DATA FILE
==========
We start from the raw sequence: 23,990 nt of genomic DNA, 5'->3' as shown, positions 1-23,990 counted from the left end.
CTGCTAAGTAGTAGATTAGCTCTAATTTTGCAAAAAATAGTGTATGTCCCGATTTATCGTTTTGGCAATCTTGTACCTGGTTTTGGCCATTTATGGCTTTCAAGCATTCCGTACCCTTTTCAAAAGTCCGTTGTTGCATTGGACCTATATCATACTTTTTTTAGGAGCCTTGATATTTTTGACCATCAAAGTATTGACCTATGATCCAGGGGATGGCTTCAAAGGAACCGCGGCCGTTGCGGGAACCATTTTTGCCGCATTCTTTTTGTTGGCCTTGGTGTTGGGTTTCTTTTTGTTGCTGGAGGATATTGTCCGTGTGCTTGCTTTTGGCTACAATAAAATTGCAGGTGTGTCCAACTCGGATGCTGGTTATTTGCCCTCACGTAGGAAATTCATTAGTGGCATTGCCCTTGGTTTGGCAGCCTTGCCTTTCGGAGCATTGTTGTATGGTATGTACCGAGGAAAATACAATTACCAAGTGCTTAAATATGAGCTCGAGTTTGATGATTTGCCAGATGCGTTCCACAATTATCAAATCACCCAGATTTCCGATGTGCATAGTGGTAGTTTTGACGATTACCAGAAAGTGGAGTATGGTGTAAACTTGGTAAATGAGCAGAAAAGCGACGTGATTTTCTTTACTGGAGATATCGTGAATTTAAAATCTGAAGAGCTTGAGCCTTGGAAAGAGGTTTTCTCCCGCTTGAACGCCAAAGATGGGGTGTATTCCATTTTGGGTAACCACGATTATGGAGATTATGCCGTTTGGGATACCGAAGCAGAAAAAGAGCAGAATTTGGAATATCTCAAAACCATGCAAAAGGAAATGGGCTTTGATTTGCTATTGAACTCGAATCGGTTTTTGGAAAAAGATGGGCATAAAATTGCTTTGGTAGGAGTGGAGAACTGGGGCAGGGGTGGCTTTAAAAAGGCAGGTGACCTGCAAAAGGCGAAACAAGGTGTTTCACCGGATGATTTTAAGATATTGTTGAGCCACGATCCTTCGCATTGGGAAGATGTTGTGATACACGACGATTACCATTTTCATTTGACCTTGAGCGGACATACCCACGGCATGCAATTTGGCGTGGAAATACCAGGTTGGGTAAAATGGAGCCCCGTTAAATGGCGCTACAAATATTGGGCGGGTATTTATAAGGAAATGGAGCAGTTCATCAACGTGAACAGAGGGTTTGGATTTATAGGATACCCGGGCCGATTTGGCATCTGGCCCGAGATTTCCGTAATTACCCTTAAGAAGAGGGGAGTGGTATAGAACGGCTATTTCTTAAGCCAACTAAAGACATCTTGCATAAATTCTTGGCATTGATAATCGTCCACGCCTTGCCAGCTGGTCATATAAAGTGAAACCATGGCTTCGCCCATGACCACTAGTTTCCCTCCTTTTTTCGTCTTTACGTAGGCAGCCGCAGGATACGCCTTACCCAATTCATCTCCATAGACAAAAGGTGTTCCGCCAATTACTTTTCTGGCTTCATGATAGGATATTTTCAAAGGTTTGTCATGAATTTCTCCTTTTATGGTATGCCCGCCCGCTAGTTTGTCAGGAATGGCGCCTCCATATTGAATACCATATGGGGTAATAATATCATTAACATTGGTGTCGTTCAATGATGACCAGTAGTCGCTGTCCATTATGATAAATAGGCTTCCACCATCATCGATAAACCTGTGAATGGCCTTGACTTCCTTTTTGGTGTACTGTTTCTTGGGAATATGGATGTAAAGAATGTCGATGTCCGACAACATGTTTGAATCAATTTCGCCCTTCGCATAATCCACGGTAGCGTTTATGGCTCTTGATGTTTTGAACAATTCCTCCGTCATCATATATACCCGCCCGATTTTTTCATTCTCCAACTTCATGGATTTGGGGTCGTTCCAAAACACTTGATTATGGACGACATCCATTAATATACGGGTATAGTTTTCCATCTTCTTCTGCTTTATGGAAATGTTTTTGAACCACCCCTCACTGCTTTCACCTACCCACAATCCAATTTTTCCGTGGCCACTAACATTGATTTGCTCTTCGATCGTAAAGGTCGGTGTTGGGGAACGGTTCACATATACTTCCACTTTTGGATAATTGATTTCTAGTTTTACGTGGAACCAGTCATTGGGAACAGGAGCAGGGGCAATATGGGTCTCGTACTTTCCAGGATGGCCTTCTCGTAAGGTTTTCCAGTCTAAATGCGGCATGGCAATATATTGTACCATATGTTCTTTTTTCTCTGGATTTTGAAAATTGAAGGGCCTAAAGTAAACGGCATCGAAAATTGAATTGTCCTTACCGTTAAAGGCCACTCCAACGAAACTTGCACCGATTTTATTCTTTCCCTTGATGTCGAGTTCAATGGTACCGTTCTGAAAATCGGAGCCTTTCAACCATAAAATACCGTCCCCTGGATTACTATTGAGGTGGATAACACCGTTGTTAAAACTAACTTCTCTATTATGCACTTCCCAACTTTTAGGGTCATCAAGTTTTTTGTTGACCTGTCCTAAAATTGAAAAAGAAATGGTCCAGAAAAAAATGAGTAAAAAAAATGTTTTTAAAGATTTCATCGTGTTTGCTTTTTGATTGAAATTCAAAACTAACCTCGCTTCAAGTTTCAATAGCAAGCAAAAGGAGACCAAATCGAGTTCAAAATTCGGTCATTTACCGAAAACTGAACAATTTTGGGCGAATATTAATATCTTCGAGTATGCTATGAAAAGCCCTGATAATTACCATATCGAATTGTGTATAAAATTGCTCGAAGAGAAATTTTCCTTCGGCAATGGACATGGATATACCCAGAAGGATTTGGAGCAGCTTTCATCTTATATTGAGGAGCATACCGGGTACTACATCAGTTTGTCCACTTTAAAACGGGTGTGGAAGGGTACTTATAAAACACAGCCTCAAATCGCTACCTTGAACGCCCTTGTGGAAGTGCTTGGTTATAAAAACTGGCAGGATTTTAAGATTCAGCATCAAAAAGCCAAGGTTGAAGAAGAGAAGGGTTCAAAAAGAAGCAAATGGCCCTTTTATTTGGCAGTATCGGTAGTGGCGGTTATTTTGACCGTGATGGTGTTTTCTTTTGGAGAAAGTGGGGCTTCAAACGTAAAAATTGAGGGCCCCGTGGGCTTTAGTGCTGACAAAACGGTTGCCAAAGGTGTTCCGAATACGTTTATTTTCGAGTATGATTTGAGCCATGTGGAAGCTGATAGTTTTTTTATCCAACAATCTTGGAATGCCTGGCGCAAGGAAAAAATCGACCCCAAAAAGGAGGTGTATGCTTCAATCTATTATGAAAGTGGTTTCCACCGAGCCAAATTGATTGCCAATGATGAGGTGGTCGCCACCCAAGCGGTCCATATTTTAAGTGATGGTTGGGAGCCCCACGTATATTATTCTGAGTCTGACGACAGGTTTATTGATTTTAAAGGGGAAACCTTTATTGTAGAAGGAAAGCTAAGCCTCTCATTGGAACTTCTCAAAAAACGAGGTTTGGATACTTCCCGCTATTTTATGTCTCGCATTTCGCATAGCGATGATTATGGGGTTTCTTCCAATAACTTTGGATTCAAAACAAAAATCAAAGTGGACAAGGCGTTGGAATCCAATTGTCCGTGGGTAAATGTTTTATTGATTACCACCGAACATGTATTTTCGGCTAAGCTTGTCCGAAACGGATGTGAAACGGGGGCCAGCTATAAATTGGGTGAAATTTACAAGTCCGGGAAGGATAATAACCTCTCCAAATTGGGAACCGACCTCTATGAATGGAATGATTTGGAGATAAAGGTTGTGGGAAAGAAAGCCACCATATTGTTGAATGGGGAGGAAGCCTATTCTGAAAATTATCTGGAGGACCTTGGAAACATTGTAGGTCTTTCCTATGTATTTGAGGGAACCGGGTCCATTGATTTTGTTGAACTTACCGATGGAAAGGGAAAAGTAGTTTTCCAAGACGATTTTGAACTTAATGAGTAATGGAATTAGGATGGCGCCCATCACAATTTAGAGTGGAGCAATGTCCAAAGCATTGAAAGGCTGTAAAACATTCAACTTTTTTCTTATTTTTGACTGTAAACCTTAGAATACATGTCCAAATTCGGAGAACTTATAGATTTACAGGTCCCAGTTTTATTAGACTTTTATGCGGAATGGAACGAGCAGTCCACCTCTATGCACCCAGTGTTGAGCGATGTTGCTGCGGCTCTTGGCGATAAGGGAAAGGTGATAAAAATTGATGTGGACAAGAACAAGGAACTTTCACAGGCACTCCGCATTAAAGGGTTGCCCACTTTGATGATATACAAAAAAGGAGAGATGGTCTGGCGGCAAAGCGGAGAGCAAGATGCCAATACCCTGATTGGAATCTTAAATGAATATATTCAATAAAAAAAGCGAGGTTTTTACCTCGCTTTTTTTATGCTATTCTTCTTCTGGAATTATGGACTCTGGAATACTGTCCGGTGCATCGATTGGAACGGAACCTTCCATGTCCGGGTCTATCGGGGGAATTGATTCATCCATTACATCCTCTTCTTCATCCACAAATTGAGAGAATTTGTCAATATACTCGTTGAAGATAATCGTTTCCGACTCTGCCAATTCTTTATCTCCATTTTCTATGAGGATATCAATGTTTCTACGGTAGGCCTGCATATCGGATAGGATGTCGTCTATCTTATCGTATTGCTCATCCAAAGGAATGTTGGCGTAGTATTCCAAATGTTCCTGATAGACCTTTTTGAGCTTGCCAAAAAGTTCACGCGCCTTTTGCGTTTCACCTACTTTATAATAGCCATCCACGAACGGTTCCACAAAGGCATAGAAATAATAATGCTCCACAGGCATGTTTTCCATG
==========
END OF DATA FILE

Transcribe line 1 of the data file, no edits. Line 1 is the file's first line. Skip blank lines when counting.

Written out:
We start from the raw sequence: 23,990 nt of genomic DNA, 5'->3' as shown, positions 1-23,990 counted from the left end.